ANOTHER New Hampshire restaurant now takes bitcoin! STREET, a trendy restaurant on the hipster West End of Portsmouth became the latest business in the Live Free Or Die state to trade goods and services for the new money. I stopped by with my partner Steven to have Sunday Brunch. He had biscuits and gravy with an avocado omelette. I had bacon and avocado in Scrambled eggs with a Hash brown. When we were done, we paid in bitcoin! Thanks STREET!
The Portsmouth NodeJS Meetup group had its second meeting this Wednesday. We used Electron to put an app icon in the menu tray. Next week we’ll be interacting with MySQL databases using NodeJS. Skills range from beginner to expert. Here’s what a typical meet-up looks like:
I could technically still be in jail today for the “crimes” from the movie.
Derrick J’s Victimless Crime Spree, a full-length feature documentary about my five arrests in Keene, New Hampshire, unleashed itself to the world in Keene Cinemas four years ago today. It’s been viewed on YouTube over 175,000 times.
The world has changed since then. Recording law enforcers is now commonplace. Enforcers in a dozen more states now leave peaceful pot smokers alone. The top series on Netflix is a show about prison overpopulation. Everyone knows that the people calling themselves “the government” spy on their computers, emails, phone calls, and texts, but digital privacy is now possible for all thanks to new apps and devices with built-in encryption. Cryptocurrencies like Bitcoin are now beginning to come into wide use.
There’s a lot of reason to be hopeful. Now more than ever, the world is ready for you to question your obedience. Dozens have told me the movie inspired them to move to New Hampshire. That’s the most rewarding part of the experience. In the end, I was facing 9 years if convicted of all charges (none involving a victim). I was sentenced to 540 days in jail, and I ended up serving 60 for my “crime spree.”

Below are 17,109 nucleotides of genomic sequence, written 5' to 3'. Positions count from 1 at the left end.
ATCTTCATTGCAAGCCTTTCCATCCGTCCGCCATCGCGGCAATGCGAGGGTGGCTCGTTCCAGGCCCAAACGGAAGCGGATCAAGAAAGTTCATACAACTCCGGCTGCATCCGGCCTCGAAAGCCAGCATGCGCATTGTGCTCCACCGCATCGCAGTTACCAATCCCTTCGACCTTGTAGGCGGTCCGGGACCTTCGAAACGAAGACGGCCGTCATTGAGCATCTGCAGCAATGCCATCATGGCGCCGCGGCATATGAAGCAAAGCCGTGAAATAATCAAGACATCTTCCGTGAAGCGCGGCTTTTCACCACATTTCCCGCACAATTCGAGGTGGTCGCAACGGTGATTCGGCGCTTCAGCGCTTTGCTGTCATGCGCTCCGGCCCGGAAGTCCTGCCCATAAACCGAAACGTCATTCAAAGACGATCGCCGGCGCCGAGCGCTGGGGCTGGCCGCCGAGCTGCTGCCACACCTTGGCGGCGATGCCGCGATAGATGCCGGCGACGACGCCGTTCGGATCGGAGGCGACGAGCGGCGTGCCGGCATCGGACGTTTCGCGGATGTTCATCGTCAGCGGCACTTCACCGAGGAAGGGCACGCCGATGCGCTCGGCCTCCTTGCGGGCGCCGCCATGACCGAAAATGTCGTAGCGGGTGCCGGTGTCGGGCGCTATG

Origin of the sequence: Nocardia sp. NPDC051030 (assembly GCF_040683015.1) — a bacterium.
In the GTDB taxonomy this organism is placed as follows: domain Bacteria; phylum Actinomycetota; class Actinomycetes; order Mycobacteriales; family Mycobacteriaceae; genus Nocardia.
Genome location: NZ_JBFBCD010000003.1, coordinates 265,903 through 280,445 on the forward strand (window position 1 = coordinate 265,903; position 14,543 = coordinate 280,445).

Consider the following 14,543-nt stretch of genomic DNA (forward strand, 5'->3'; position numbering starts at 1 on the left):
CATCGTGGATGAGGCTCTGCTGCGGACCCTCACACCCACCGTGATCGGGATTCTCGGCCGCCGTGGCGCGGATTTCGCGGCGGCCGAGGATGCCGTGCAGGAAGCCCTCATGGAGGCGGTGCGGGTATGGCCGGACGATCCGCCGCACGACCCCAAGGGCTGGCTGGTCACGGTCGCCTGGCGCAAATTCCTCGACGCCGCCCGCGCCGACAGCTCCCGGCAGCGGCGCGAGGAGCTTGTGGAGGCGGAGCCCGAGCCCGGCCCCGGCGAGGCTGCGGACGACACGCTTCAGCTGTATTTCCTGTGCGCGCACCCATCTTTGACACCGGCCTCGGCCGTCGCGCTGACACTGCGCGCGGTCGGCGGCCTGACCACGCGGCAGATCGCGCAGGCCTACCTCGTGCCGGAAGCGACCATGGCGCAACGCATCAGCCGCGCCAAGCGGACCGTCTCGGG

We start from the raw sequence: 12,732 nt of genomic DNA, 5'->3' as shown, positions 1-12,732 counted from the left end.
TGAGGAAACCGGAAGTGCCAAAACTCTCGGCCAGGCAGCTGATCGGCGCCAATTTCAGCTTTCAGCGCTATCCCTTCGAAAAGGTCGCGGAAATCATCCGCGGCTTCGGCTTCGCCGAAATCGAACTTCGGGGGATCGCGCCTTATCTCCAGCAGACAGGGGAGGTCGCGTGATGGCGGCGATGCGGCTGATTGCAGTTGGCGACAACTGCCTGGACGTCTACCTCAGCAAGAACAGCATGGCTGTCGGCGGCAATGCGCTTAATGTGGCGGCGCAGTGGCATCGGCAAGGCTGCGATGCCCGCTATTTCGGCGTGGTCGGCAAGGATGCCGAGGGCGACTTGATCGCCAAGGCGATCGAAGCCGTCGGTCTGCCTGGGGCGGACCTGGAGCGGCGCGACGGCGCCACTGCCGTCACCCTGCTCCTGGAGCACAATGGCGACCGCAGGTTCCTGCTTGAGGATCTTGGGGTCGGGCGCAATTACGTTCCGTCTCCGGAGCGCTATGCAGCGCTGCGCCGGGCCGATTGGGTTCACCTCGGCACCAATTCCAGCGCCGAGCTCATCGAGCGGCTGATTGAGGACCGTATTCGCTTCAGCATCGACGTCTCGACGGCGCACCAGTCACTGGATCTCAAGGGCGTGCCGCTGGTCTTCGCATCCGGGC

Friends made it possible: Ian Freeman (producer), Beau Davis (editor), and the people of the Shire Society who inspire action. I hope Victimless Crime Spree inspires you to achieve more freedom, peace, happiness, and the object of your dreams.
I keep one in my car and one on my keychain. In an emergency, like being pulled over or witnessing an arrest, I press it and dozens of first responders are alerted. They instantly know my emergency and location.
This is 21st-Century security. With beauty and simplicity that seems inspired by Apple, the Cell 411 Panic Button might be better-named “the Relax Button.” Finally I can relax knowing that in an emergency, I don’t need ten types of hand-eye coordination to alert first responders. One press of a button is all it takes.
My friend Link posted about it to Facebook:
“One of the coolest features is that it’s drop sensitive. Do you know how many thousands of people pay for subscriptions to emergency button services so someone will come help them up when they fall down? And now they can have that functionality for free in a way that calls people they know and trust who won’t automatically take them to the ER and drive up medical costs just to cover their asses!”
The buttons can be purchased for $25 each, and they come with accessories for easy every-day carry. Here is how the retailer describes the device:
The Cell 411 Panic Button connects to your Cell 411 application running on Android or iOS smartphone wirelessly over Bluetooth, providing users with a quick and easy way to alert your friends, neighbors, caregivers and loved ones in the event of an emergency. It can be carried in your pocket or bag or worn on the wrist or around the neck with the available accessories.
After pressing the Cell 411 panic button, an emergency alert will be sent out to the chosen cell or group of friends you configured. Your GPS location will be sent to your Cell 411 friends in real time, so they can come and assist you with turn by turn direction.
My friend Josh sent me a letter affixing only a 2-cent stamp to the envelope. Surprise: It didn’t arrive.
But then he sent another letter with a 2-cent stamp, and on the envelope in red ink he wrote out the text of the law that requires 2-cent letters to be delivered. That letter was delivered to my mailbox. “Pretty cool,” I thought. I had heard that there is an old law on the books that letters can be sent for only 2 cents (if they are addressed a certain way), but I had never experienced it for myself. It really worked.
Josh sent another 2-cent letter, but it wasn’t delivered. Then he wrote to the postmaster and explained the law. His next 2-cent letter was delivered.
I’m going to mail him a 2-cent letter back. Let’s see if it gets delivered! What do you think of this exercise? Does it “hurt” the post office to follow the law?